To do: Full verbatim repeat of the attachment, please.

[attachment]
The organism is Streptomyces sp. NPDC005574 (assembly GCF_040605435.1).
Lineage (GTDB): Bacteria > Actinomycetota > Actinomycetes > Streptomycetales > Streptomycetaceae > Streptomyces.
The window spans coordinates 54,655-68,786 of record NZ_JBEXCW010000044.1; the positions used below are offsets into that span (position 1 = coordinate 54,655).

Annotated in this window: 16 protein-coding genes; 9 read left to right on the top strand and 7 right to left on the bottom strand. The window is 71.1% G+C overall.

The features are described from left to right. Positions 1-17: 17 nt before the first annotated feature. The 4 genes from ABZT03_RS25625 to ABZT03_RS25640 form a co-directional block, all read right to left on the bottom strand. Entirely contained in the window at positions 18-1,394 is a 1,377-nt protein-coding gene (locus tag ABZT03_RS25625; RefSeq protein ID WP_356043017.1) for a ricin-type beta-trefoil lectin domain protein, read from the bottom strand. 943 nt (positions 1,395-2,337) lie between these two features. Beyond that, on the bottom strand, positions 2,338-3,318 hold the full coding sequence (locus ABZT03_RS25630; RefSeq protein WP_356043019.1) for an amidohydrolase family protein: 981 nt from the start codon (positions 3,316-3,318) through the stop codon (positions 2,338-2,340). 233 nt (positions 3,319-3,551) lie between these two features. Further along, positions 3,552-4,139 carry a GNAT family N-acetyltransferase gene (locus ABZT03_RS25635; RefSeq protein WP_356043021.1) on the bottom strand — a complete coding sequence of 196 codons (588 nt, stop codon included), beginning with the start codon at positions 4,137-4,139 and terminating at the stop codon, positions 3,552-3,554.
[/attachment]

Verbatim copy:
The organism is Streptomyces sp. NPDC005574 (assembly GCF_040605435.1).
Lineage (GTDB): Bacteria > Actinomycetota > Actinomycetes > Streptomycetales > Streptomycetaceae > Streptomyces.
The window spans coordinates 54,655-68,786 of record NZ_JBEXCW010000044.1; the positions used below are offsets into that span (position 1 = coordinate 54,655).

Annotated in this window: 16 protein-coding genes; 9 read left to right on the top strand and 7 right to left on the bottom strand. The window is 71.1% G+C overall.

The features are described from left to right. Positions 1-17: 17 nt before the first annotated feature. The 4 genes from ABZT03_RS25625 to ABZT03_RS25640 form a co-directional block, all read right to left on the bottom strand. Entirely contained in the window at positions 18-1,394 is a 1,377-nt protein-coding gene (locus tag ABZT03_RS25625; RefSeq protein ID WP_356043017.1) for a ricin-type beta-trefoil lectin domain protein, read from the bottom strand. 943 nt (positions 1,395-2,337) lie between these two features. Beyond that, on the bottom strand, positions 2,338-3,318 hold the full coding sequence (locus ABZT03_RS25630; RefSeq protein WP_356043019.1) for an amidohydrolase family protein: 981 nt from the start codon (positions 3,316-3,318) through the stop codon (positions 2,338-2,340). 233 nt (positions 3,319-3,551) lie between these two features. Further along, positions 3,552-4,139 carry a GNAT family N-acetyltransferase gene (locus ABZT03_RS25635; RefSeq protein WP_356043021.1) on the bottom strand — a complete coding sequence of 196 codons (588 nt, stop codon included), beginning with the start codon at positions 4,137-4,139 and terminating at the stop codon, positions 3,552-3,554.